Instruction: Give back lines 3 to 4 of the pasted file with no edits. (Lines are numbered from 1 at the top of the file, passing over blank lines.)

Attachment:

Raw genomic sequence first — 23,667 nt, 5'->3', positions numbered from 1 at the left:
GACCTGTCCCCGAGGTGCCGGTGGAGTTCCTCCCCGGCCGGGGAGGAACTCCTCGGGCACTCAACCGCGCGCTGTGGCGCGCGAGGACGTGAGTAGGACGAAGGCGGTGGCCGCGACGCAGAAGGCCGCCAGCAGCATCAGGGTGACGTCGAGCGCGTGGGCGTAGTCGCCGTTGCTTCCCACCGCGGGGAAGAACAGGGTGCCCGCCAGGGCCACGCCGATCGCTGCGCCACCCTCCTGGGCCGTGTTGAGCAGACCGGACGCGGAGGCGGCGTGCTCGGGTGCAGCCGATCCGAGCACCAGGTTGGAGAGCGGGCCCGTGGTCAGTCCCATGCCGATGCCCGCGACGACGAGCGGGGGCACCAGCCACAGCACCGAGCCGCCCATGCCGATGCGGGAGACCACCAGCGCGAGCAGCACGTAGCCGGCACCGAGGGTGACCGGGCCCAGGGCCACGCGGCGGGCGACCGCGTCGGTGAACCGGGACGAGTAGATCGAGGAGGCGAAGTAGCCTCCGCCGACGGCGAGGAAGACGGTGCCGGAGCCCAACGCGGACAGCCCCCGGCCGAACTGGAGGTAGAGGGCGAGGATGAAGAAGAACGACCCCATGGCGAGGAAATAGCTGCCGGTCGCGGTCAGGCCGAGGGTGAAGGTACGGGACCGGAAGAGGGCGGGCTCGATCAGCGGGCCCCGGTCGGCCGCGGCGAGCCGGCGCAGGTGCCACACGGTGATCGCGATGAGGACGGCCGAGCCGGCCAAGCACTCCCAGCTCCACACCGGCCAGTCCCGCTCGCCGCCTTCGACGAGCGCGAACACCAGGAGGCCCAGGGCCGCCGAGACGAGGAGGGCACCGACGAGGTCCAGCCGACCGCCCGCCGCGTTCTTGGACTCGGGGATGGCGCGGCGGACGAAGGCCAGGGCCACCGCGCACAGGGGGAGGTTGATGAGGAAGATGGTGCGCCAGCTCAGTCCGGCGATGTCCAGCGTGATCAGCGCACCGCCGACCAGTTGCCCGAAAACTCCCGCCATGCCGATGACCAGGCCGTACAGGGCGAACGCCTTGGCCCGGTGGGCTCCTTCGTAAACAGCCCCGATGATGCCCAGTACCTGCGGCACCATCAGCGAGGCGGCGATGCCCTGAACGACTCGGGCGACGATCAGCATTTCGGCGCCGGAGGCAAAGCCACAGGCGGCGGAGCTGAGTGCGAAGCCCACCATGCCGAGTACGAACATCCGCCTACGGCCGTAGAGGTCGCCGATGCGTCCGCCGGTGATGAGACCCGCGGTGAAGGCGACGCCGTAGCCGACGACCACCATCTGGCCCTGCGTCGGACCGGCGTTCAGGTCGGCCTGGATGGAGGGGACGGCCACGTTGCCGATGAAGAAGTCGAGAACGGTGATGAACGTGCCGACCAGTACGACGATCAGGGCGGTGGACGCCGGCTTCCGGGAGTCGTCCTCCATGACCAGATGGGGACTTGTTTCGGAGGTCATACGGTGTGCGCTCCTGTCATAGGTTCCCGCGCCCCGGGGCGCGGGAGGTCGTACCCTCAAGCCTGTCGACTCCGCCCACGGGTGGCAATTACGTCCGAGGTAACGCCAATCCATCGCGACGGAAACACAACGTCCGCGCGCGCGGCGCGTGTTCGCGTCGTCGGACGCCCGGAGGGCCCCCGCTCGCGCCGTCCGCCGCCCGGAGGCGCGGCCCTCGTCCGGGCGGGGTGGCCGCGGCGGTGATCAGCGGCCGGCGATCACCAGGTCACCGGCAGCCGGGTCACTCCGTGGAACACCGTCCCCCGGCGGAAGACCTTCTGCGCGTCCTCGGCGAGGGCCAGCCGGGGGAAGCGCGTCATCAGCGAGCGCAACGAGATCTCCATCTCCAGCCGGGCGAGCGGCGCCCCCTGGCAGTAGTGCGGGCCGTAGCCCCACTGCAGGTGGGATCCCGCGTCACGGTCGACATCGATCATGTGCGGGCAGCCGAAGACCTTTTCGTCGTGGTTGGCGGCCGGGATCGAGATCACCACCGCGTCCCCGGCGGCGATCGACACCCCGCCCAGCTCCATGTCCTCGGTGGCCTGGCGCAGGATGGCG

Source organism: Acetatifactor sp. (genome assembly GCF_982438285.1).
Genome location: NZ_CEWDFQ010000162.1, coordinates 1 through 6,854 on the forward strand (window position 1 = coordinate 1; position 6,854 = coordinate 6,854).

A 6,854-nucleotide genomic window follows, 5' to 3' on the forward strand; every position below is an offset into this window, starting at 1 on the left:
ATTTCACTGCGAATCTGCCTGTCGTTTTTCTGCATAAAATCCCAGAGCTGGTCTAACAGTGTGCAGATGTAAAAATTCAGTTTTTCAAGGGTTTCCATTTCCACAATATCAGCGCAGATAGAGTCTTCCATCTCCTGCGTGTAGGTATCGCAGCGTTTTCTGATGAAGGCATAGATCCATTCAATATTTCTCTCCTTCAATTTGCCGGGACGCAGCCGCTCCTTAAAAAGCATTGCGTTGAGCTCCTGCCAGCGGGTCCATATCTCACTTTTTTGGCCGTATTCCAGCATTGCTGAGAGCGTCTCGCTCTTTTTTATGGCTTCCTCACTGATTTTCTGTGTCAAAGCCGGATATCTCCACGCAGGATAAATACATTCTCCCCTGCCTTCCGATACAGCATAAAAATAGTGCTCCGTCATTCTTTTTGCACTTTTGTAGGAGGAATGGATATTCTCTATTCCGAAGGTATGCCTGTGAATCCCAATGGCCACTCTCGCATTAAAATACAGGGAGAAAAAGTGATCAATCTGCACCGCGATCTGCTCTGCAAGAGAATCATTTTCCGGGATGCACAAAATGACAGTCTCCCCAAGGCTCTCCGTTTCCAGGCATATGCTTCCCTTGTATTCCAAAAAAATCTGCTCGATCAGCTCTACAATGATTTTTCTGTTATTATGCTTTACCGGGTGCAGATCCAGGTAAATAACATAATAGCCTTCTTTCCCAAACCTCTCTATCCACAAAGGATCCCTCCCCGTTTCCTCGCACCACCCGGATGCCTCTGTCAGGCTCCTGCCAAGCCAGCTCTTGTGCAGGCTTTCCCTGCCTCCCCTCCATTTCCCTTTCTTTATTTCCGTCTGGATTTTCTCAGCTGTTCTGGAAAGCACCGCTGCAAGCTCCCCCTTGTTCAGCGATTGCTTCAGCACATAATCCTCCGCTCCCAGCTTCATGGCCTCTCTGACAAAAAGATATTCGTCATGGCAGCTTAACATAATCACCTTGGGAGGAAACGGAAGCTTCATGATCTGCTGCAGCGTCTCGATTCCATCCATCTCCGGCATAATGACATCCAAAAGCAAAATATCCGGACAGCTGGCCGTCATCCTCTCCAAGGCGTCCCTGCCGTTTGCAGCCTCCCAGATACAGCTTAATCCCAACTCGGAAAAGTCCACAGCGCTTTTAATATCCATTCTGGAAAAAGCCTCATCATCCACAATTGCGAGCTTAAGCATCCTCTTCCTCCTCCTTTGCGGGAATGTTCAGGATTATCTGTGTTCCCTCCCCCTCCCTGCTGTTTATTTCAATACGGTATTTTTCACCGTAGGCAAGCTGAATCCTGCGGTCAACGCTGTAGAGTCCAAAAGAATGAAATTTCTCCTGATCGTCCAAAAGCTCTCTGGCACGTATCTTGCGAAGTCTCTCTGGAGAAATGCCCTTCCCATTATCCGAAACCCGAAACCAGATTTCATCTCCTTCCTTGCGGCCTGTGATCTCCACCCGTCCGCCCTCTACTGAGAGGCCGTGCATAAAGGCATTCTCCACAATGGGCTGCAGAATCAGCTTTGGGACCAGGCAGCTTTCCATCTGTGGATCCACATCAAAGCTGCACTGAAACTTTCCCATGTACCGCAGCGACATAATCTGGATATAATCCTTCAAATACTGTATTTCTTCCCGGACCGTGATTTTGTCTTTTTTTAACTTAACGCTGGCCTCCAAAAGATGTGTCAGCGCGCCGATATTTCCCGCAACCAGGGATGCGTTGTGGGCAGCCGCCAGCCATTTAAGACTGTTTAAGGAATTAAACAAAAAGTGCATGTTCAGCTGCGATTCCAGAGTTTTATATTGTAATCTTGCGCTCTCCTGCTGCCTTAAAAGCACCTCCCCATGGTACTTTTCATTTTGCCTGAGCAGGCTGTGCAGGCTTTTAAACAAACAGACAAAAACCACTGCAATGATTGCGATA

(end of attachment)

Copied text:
Source organism: Acetatifactor sp. (genome assembly GCF_982438285.1).
Genome location: NZ_CEWDFQ010000162.1, coordinates 1 through 6,854 on the forward strand (window position 1 = coordinate 1; position 6,854 = coordinate 6,854).